These 3 Basic Tenor Tips Will Turn You Into A Quad God!
Are you a beginning quad player?
Are you interested in quad drumming?
Are you teaching a Drumline but quads is not your primary instrument?
If you've never played quads before, it can certainly seem like a very mysterious instrument, but if you consider some basic tips I've outlined below, I'll have you looking like a quad god in no time!
Everything starts on one Drum!
It's always pretty funny whenever my beginning private quad students get so excited to bring their quad pads, ready to learn to play some arounds, only to find out that I have them playing on Drum 2 for the first few lessons. So why do I subject my Students to such soul crushing disappointments? Because everything starts on one drum! Before you can play around the drums with quality, you need to make sure you play with quality on one drum. Once we get everything at a satisfactory execution level on one drum, we want to maintain that feel (as much as possible) when we are going around the drums.
Zones and Stick Angles are everything!
Just like we want to make sure we execute with high quality on one drum, we want to make sure we define our grip and establish the correct stick angles on one drum. From there, we have to define the stick angles depending on what drum we are playing (which will depend on the preference of your instructors) and then make sure we understand our zones! The correct zones are usually the "sweet spot" between the middle of the drum and the very edge (bearing edge). When playing drum to drum, you want to minimize the distance you have to travel by hitting drums in a zone that is closest to the neighbor drum because quad drumming is all about being lazy...I mean efficient ;)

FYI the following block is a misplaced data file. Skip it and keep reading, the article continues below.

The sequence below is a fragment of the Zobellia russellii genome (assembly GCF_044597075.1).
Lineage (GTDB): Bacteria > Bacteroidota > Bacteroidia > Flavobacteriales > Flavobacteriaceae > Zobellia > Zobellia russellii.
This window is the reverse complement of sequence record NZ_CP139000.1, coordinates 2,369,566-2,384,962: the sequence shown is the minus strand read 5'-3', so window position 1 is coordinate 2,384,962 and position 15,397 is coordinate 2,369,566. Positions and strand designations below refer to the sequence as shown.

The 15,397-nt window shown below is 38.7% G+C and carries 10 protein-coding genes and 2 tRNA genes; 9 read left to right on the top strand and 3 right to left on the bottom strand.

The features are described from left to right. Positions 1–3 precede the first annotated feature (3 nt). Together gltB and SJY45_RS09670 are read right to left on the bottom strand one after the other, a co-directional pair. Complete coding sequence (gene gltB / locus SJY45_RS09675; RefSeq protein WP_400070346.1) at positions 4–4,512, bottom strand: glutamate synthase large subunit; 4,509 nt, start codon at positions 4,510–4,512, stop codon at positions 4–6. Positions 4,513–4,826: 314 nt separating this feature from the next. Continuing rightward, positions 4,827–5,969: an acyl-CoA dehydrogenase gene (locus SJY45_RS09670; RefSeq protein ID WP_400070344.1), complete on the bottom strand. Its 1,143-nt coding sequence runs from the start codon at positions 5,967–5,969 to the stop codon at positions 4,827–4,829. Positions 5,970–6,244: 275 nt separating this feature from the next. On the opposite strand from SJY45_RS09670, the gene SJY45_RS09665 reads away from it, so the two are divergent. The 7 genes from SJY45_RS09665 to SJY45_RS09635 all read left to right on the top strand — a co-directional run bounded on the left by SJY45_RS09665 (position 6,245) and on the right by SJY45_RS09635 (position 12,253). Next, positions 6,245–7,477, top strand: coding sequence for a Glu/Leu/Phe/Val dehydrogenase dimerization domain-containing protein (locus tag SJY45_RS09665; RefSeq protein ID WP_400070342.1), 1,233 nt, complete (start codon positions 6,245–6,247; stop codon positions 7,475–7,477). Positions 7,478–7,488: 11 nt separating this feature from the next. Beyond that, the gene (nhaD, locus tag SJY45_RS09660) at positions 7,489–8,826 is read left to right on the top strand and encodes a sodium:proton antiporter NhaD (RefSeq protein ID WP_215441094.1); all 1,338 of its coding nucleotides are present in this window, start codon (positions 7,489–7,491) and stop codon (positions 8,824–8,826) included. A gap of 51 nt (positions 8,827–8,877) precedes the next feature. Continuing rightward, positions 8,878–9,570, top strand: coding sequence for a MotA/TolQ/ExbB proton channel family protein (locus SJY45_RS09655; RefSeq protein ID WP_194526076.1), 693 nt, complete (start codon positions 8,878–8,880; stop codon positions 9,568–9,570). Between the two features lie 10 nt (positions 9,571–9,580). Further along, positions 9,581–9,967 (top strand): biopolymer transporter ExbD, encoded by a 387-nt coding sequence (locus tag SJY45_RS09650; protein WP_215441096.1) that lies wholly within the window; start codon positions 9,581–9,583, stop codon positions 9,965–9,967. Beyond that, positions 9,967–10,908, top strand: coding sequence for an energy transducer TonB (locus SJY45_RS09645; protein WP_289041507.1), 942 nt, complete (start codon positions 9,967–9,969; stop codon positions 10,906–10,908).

In order to move around the drums with speed and good flow, you want to make sure you are relaxed from the shoulders down. Often times, when beginning quad players start out, they tend to tense up in order to make sure they are hitting the right drums. But in exchange for accuracy, they sacrifice speed and flow. So whenever possible and as a general rule, always try to play as loose and relaxed as possible and if you hit rim and cause a fire and burn down your band room due to all the sparks you are creating, that is ok! In the long run, you will be better off learning how to hit the right drums while maintaining a smooth and loose approach. Pretty soon you'll make things look super easy!
Ready for the next lesson?
I would grab that next lesson now, since I can't guarantee how much longer I'm going to make it available...